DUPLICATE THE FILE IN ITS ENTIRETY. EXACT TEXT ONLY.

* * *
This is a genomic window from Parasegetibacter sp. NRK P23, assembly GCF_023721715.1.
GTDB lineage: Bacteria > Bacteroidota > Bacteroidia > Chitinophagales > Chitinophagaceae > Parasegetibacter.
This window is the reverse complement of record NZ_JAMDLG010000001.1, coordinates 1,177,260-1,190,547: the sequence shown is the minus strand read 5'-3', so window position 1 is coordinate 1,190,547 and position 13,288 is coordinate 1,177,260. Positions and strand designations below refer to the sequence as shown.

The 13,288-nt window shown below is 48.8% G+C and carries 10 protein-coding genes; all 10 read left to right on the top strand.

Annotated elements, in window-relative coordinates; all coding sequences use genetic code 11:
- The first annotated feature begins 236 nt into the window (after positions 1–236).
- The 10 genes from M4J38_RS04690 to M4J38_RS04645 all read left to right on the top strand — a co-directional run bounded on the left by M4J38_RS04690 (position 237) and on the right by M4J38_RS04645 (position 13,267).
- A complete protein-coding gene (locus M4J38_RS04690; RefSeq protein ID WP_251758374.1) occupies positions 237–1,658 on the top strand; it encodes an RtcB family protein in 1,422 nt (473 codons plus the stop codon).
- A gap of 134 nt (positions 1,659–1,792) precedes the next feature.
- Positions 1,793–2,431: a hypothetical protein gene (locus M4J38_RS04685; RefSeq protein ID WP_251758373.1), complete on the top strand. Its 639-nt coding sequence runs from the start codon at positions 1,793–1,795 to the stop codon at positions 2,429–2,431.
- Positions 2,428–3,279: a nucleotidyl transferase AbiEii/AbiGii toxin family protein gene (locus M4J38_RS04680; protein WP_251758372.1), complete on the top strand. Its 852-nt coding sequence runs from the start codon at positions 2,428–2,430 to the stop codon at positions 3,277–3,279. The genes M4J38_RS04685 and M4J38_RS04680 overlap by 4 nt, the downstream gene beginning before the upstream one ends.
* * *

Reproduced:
This is a genomic window from Parasegetibacter sp. NRK P23, assembly GCF_023721715.1.
GTDB lineage: Bacteria > Bacteroidota > Bacteroidia > Chitinophagales > Chitinophagaceae > Parasegetibacter.
This window is the reverse complement of record NZ_JAMDLG010000001.1, coordinates 1,177,260-1,190,547: the sequence shown is the minus strand read 5'-3', so window position 1 is coordinate 1,190,547 and position 13,288 is coordinate 1,177,260. Positions and strand designations below refer to the sequence as shown.

The 13,288-nt window shown below is 48.8% G+C and carries 10 protein-coding genes; all 10 read left to right on the top strand.

Annotated elements, in window-relative coordinates; all coding sequences use genetic code 11:
- The first annotated feature begins 236 nt into the window (after positions 1–236).
- The 10 genes from M4J38_RS04690 to M4J38_RS04645 all read left to right on the top strand — a co-directional run bounded on the left by M4J38_RS04690 (position 237) and on the right by M4J38_RS04645 (position 13,267).
- A complete protein-coding gene (locus M4J38_RS04690; RefSeq protein ID WP_251758374.1) occupies positions 237–1,658 on the top strand; it encodes an RtcB family protein in 1,422 nt (473 codons plus the stop codon).
- A gap of 134 nt (positions 1,659–1,792) precedes the next feature.
- Positions 1,793–2,431: a hypothetical protein gene (locus M4J38_RS04685; RefSeq protein ID WP_251758373.1), complete on the top strand. Its 639-nt coding sequence runs from the start codon at positions 1,793–1,795 to the stop codon at positions 2,429–2,431.
- Positions 2,428–3,279: a nucleotidyl transferase AbiEii/AbiGii toxin family protein gene (locus M4J38_RS04680; protein WP_251758372.1), complete on the top strand. Its 852-nt coding sequence runs from the start codon at positions 2,428–2,430 to the stop codon at positions 3,277–3,279. The genes M4J38_RS04685 and M4J38_RS04680 overlap by 4 nt, the downstream gene beginning before the upstream one ends.